Developer right to sue protesters
Scott Tibbs, July 26, 2003
The Herald-Times reported on July 24 that Mercury Development Group LLC filed a lawsuit against two anti-I-69 activists who climbed a 15 story crane and attempted to unfurl a banner with an anti-interstate slogan on it. MDG's lawsuit asks for $5,000 in damages.
While this act may not have been as extreme as past actions by I-69 opponents, it was still a dangerous stunt and those involved need to be held accountable for it. (Last August, anti-Interstate activists behaved in such a manner that Indiana University official Kirk White had to be escorted out of a public meeting for his own safety. At the same meeting, IU Law professor Cathy Crosson went on a profanity-laced tirade against an official from the Indiana Department of Transportation, daring him to have her arrested. The Earth Liberation Front attempted to burn down Monroe County Republican headquarters in October of 2000 as a protest against I-69.)
The two protesters, Colette Eno and Liam T. Mulholland (24 and 21, respectively) are experienced rock climbers who have done this sort of thing before. Even with their skills, they put themselves and others in danger by performing such a daring stunt. Construction cranes (especially cranes as tall as the one on Seventh and College) are not meant to be free advertising space for a political movement, nor are they toys to be climbed upon.
They also caused a delay of over an hour for MDG, which was paying 60 workers overtime at rates between $38 and $54 an hour. Even if all of the workers were being paid the lowest rate, that is a loss of $2,280 for Mercury Development Group. This does not include other losses incurred by MDG during this delay. Even though these protesters are being tried for their crime through the judicial system, MDG has a right to seek compensation from them for the harm they caused.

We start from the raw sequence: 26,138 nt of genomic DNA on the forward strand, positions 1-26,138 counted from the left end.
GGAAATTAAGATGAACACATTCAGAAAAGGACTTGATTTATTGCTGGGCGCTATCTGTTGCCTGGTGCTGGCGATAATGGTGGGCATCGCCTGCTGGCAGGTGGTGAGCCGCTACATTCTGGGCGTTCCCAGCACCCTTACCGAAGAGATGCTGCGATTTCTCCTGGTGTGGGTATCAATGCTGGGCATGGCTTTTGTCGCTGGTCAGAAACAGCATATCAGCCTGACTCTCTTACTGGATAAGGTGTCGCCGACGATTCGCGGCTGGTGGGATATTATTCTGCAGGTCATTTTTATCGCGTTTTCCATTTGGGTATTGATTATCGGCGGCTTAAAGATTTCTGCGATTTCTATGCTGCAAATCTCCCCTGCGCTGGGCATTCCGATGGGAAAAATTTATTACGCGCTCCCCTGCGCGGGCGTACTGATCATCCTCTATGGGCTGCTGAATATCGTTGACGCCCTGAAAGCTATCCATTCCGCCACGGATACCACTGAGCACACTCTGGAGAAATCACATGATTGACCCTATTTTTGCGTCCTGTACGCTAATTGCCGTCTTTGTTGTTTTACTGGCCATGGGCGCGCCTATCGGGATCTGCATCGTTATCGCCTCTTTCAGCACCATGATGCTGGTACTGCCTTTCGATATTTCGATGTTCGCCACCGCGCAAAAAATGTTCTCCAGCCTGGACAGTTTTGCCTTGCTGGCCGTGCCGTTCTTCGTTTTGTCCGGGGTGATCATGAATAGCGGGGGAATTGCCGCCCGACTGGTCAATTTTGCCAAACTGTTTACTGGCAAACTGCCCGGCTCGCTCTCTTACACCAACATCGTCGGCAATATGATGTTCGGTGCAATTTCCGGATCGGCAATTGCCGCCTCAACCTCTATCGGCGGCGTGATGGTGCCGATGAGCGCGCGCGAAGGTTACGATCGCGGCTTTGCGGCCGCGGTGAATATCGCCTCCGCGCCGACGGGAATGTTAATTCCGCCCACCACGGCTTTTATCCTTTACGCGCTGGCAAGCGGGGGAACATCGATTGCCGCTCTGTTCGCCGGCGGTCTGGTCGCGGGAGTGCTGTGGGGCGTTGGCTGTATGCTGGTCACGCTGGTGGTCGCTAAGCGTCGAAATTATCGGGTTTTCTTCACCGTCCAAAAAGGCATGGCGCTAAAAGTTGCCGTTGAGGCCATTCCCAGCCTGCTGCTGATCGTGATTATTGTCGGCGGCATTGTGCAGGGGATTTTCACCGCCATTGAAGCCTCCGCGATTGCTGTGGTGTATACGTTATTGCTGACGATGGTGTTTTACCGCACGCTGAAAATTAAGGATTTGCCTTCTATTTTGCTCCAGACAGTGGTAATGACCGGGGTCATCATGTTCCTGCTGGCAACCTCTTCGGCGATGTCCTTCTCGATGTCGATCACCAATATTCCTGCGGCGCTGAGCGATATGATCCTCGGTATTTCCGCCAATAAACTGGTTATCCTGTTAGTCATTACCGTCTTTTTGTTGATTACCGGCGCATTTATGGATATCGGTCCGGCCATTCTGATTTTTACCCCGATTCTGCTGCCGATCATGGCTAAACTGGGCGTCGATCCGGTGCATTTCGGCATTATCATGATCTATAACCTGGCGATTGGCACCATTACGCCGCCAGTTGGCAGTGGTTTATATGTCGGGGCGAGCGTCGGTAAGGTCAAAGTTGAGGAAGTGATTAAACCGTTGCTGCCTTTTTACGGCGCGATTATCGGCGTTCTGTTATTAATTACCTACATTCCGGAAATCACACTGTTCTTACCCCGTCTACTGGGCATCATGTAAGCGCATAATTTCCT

Stuart Baggerly, who is representing Eno and Mulholland, said of the protesters: "They just seem like a couple of kids who had no malice in their hearts. They came down upon being asked. They were polite to the officers. They just didn't give anyone any problems."
There are acceptable and appropriate methods of protest. This is not one of those. Even though this one could be described as "non-violent", it still involved the use of another's property without their consent. Eno and Mulholland may not have had any specific malice for MDG, but they certainly did not allow the harm they would do to MDG prevent them from performing their illegal stunt. The welfare of MDG was secondary to the determination to use the company's crane for their own purposes. Furthermore, the notion that Eno and Mulholland "didn't give anyone any problems" is silly. Of course they caused problems, both for Mercury Development Group and local law enforcement with their publicity stunt.
Eno and Mulholland may not be able to pay for the damages they caused, but an important lesson needs to be taught here about appropriate behavior. Mercury Development Group should be commended for taking necessary steps to teach this lesson. Hopefully, this lawsuit will serve as a deterrent to other "activists" who are thinking of acting in an illegal manner.